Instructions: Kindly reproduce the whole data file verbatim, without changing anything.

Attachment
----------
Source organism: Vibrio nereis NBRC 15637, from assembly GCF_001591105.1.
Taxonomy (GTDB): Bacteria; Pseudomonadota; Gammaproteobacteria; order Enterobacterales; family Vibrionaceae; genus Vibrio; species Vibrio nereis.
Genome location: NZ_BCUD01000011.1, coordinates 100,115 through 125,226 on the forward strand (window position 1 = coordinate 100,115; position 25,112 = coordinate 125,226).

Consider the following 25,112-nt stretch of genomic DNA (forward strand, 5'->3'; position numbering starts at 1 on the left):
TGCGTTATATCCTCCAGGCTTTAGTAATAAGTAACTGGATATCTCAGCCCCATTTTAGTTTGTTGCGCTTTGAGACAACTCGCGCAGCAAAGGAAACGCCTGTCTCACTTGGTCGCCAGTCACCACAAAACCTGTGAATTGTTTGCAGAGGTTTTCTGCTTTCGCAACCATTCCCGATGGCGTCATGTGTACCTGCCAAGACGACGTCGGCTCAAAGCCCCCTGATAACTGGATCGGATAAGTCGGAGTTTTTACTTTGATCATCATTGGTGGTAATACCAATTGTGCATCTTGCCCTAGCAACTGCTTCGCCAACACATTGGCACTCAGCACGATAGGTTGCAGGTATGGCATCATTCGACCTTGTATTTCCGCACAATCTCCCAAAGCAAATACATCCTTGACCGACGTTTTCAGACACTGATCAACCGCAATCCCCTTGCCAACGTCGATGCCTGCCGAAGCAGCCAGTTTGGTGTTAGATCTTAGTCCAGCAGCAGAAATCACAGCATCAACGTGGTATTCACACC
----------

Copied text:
Source organism: Vibrio nereis NBRC 15637, from assembly GCF_001591105.1.
Taxonomy (GTDB): Bacteria; Pseudomonadota; Gammaproteobacteria; order Enterobacterales; family Vibrionaceae; genus Vibrio; species Vibrio nereis.
Genome location: NZ_BCUD01000011.1, coordinates 100,115 through 125,226 on the forward strand (window position 1 = coordinate 100,115; position 25,112 = coordinate 125,226).

Consider the following 25,112-nt stretch of genomic DNA (forward strand, 5'->3'; position numbering starts at 1 on the left):
TGCGTTATATCCTCCAGGCTTTAGTAATAAGTAACTGGATATCTCAGCCCCATTTTAGTTTGTTGCGCTTTGAGACAACTCGCGCAGCAAAGGAAACGCCTGTCTCACTTGGTCGCCAGTCACCACAAAACCTGTGAATTGTTTGCAGAGGTTTTCTGCTTTCGCAACCATTCCCGATGGCGTCATGTGTACCTGCCAAGACGACGTCGGCTCAAAGCCCCCTGATAACTGGATCGGATAAGTCGGAGTTTTTACTTTGATCATCATTGGTGGTAATACCAATTGTGCATCTTGCCCTAGCAACTGCTTCGCCAACACATTGGCACTCAGCACGATAGGTTGCAGGTATGGCATCATTCGACCTTGTATTTCCGCACAATCTCCCAAAGCAAATACATCCTTGACCGACGTTTTCAGACACTGATCAACCGCAATCCCCTTGCCAACGTCGATGCCTGCCGAAGCAGCCAGTTTGGTGTTAGATCTTAGTCCAGCAGCAGAAATCACAGCATCAACGTGGTATTCACACC